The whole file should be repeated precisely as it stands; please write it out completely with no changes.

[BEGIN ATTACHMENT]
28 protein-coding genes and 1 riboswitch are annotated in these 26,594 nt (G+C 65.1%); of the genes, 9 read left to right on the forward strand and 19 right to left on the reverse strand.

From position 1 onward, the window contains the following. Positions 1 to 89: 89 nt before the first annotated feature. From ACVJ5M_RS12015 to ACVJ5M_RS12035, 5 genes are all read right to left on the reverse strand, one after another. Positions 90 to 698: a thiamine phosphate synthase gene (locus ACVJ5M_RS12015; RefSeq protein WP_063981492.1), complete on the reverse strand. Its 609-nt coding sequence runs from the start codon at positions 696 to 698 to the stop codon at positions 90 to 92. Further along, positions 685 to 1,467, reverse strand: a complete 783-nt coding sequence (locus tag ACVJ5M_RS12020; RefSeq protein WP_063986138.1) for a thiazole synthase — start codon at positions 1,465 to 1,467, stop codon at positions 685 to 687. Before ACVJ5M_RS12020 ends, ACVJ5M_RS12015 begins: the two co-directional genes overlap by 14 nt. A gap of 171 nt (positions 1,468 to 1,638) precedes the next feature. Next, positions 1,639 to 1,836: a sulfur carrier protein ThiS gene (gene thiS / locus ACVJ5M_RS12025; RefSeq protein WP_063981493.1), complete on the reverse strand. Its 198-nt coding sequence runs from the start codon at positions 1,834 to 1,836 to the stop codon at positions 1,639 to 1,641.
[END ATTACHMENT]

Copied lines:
28 protein-coding genes and 1 riboswitch are annotated in these 26,594 nt (G+C 65.1%); of the genes, 9 read left to right on the forward strand and 19 right to left on the reverse strand.

From position 1 onward, the window contains the following. Positions 1 to 89: 89 nt before the first annotated feature. From ACVJ5M_RS12015 to ACVJ5M_RS12035, 5 genes are all read right to left on the reverse strand, one after another. Positions 90 to 698: a thiamine phosphate synthase gene (locus ACVJ5M_RS12015; RefSeq protein WP_063981492.1), complete on the reverse strand. Its 609-nt coding sequence runs from the start codon at positions 696 to 698 to the stop codon at positions 90 to 92. Further along, positions 685 to 1,467, reverse strand: a complete 783-nt coding sequence (locus tag ACVJ5M_RS12020; RefSeq protein WP_063986138.1) for a thiazole synthase — start codon at positions 1,465 to 1,467, stop codon at positions 685 to 687. Before ACVJ5M_RS12020 ends, ACVJ5M_RS12015 begins: the two co-directional genes overlap by 14 nt. A gap of 171 nt (positions 1,468 to 1,638) precedes the next feature. Next, positions 1,639 to 1,836: a sulfur carrier protein ThiS gene (gene thiS / locus ACVJ5M_RS12025; RefSeq protein WP_063981493.1), complete on the reverse strand. Its 198-nt coding sequence runs from the start codon at positions 1,834 to 1,836 to the stop codon at positions 1,639 to 1,641.